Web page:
Media Roots Radio Transcript: Breaking Apart the 9/11 Coincidence Theory


MEDIA ROOTS – This is the re-release of a special 2 hour 20 minute episode of Media Roots Radio about 9/11, now fully sourced and transcribed below. In this edition, Abby and Robbie Martin introduce how their political awakenings were prompted by 9/11, and break apart the official government and corporate media narrative of the 9/11 attacks by discussing the foreknowledge, government complicity, and gross inconsistencies regarding every aspect of the events. The show then delves into the aftermath: the psychological manipulation of the American psyche and the significance that this event continues to have in our nation and world.


Abby Martin (c. 1:12):  “Welcome to Media Roots Radio.  This is your host, Abby Martin, creator of

Robbie Martin (c. 1:17):  “And this is Robbie Martin.”

Abby Martin (c. 1:19):  “We’re really excited about this show today because 9/11 is the thing that woke my brother and I up, really, in the political arena and it’s really what prompted me into activism and investigative journalism.  So, I’m really excited to spend some time going through 9/11 Truth and talking about what damages the movement, what helps the movement, what we find to be the most credible evidence.  And we’re gonna always discern between speculation and fact.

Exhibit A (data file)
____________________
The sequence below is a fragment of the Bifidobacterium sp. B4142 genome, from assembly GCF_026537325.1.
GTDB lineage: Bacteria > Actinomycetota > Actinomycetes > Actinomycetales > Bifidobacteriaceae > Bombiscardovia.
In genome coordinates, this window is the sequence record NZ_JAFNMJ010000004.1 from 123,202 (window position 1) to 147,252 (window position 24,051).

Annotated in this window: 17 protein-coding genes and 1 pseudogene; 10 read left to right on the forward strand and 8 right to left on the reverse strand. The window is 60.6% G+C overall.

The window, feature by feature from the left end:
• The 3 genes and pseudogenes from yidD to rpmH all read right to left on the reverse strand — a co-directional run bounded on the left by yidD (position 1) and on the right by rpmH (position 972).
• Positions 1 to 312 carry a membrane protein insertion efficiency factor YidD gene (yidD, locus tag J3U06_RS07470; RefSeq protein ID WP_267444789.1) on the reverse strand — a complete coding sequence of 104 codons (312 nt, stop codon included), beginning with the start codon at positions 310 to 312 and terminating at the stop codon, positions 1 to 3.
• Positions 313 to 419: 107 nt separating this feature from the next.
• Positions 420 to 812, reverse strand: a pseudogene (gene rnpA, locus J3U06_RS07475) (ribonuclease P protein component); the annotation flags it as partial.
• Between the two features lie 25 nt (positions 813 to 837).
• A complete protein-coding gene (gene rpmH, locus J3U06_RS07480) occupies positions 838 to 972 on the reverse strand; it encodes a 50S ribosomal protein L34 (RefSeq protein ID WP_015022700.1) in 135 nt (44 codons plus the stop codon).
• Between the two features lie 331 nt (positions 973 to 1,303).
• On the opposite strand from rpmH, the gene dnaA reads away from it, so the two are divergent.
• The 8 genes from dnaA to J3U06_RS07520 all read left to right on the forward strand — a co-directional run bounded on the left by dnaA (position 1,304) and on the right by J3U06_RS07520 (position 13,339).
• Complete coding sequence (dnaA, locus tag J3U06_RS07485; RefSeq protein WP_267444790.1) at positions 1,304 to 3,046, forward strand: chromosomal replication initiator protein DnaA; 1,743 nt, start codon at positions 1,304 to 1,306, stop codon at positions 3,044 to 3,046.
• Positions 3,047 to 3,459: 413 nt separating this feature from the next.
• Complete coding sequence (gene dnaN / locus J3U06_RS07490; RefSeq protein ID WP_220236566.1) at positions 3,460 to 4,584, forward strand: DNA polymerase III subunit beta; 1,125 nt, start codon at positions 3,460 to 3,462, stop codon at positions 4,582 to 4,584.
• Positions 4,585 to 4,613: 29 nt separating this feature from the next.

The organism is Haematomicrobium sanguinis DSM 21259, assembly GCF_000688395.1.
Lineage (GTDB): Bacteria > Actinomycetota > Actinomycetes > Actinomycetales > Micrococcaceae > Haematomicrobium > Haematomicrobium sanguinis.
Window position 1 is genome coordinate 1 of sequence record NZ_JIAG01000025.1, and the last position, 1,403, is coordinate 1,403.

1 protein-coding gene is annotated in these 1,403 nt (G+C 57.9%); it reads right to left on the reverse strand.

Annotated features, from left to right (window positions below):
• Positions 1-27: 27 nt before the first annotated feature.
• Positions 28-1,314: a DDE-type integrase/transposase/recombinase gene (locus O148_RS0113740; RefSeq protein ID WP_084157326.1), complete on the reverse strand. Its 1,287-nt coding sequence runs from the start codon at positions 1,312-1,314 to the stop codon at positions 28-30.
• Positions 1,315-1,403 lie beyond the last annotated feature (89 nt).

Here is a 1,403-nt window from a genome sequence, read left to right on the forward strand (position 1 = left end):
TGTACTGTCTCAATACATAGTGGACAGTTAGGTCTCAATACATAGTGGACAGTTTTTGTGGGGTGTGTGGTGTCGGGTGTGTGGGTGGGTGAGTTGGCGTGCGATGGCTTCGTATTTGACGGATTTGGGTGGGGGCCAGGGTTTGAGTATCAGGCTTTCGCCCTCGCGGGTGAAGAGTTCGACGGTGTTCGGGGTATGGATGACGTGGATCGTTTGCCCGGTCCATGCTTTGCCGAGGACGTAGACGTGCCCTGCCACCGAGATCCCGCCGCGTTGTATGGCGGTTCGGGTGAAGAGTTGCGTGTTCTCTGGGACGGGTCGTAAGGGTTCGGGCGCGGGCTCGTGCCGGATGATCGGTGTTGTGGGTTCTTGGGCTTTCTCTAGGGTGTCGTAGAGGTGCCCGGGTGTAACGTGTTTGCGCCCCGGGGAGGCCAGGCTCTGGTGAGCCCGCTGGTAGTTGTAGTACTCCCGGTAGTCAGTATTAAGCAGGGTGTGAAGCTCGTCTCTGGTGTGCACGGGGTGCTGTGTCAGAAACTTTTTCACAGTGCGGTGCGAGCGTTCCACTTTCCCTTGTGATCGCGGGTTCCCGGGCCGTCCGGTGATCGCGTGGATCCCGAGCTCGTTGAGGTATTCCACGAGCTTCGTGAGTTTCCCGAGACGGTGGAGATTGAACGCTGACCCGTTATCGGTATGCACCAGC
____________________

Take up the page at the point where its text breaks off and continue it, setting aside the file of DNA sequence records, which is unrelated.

“So, I think one really important thing to point out before we even begin is to say that my brother [Robbie] and I believed the official story of 9/11 for years.  We didn’t have a reason to question it, really.”

Robbie Martin (c. 2:28):  “Parts of it.”

Abby Martin (c. 2:29):  “Parts of it.  I completely believed the official story for years and years.  So, we didn’t immediately think that 9/11 was an inside job.  We’re not naturally conspiracy theorists.

“So, we just wanted to talk a little bit about the day of 9/11 and what our thought process was.” 

Robbie Martin (c. 2:58):  “So, how did you hear about 9/11?  What was your first memory of it?”